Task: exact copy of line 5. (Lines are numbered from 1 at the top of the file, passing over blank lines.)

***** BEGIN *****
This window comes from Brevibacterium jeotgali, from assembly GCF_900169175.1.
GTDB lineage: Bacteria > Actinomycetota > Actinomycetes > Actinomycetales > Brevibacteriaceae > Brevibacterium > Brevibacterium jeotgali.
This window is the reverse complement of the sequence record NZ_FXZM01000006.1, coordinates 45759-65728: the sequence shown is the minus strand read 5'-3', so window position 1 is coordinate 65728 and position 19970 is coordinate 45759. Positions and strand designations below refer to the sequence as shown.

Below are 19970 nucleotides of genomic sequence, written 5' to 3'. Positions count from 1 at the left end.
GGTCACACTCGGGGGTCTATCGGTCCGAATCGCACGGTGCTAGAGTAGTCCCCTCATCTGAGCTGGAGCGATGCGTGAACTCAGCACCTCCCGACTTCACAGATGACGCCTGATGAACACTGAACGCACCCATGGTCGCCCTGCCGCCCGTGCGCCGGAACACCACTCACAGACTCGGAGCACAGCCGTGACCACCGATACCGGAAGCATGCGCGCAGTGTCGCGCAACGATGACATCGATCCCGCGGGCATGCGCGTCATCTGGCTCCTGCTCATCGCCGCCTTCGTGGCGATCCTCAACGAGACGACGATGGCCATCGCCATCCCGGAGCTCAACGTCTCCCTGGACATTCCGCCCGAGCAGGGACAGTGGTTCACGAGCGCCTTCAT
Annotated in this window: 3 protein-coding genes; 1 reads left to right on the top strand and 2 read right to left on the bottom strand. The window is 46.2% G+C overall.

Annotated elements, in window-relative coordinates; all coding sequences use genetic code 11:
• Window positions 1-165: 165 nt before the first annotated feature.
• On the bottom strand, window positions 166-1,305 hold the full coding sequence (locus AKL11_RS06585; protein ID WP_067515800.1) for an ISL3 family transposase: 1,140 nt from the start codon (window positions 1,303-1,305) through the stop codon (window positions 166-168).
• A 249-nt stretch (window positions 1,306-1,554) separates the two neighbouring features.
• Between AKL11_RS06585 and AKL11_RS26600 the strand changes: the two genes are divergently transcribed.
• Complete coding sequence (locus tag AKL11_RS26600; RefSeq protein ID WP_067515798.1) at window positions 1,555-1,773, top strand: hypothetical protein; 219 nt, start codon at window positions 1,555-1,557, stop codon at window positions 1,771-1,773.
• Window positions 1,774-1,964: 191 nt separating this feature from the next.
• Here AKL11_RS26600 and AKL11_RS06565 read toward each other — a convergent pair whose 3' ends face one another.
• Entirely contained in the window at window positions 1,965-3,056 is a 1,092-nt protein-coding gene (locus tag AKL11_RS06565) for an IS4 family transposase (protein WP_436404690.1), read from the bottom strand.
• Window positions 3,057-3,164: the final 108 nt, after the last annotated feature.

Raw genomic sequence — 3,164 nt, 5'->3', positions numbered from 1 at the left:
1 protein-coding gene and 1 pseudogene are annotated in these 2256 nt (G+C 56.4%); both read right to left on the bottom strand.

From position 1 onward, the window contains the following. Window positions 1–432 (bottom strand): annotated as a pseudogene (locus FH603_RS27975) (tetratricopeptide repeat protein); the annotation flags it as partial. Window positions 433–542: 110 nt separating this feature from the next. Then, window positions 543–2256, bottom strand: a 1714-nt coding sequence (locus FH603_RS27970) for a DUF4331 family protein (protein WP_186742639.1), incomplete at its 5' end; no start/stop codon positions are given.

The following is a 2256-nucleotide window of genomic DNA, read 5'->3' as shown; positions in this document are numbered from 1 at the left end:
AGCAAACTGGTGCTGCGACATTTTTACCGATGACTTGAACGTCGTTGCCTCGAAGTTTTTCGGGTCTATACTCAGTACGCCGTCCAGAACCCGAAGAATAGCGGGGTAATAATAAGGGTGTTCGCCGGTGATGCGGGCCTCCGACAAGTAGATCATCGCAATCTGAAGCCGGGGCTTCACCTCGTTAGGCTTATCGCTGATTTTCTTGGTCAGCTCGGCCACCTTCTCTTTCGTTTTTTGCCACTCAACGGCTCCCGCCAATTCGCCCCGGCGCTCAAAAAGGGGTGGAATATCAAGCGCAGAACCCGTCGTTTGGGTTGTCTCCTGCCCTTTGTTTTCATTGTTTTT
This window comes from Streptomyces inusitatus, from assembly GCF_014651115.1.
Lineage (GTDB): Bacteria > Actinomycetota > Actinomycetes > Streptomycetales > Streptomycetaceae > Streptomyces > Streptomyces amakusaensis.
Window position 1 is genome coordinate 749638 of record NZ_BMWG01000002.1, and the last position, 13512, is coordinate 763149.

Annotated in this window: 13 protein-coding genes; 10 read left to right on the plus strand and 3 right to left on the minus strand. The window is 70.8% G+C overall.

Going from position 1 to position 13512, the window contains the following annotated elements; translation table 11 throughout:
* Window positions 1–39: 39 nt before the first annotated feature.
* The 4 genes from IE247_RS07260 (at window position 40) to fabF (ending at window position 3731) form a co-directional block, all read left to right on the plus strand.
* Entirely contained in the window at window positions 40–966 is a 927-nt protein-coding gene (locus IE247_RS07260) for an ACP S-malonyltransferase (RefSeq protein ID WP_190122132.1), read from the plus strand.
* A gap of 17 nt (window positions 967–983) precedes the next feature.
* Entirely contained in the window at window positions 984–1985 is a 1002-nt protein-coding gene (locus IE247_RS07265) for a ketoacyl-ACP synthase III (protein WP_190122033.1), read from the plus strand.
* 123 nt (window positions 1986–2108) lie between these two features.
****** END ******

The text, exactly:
GGTCACACTCGGGGGTCTATCGGTCCGAATCGCACGGTGCTAGAGTAGTCCCCTCATCTGAGCTGGAGCGATGCGTGAACTCAGCACCTCCCGACTTCACAGATGACGCCTGATGAACACTGAACGCACCCATGGTCGCCCTGCCGCCCGTGCGCCGGAACACCACTCACAGACTCGGAGCACAGCCGTGACCACCGATACCGGAAGCATGCGCGCAGTGTCGCGCAACGATGACATCGATCCCGCGGGCATGCGCGTCATCTGGCTCCTGCTCATCGCCGCCTTCGTGGCGATCCTCAACGAGACGACGATGGCCATCGCCATCCCGGAGCTCAACGTCTCCCTGGACATTCCGCCCGAGCAGGGACAGTGGTTCACGAGCGCCTTCAT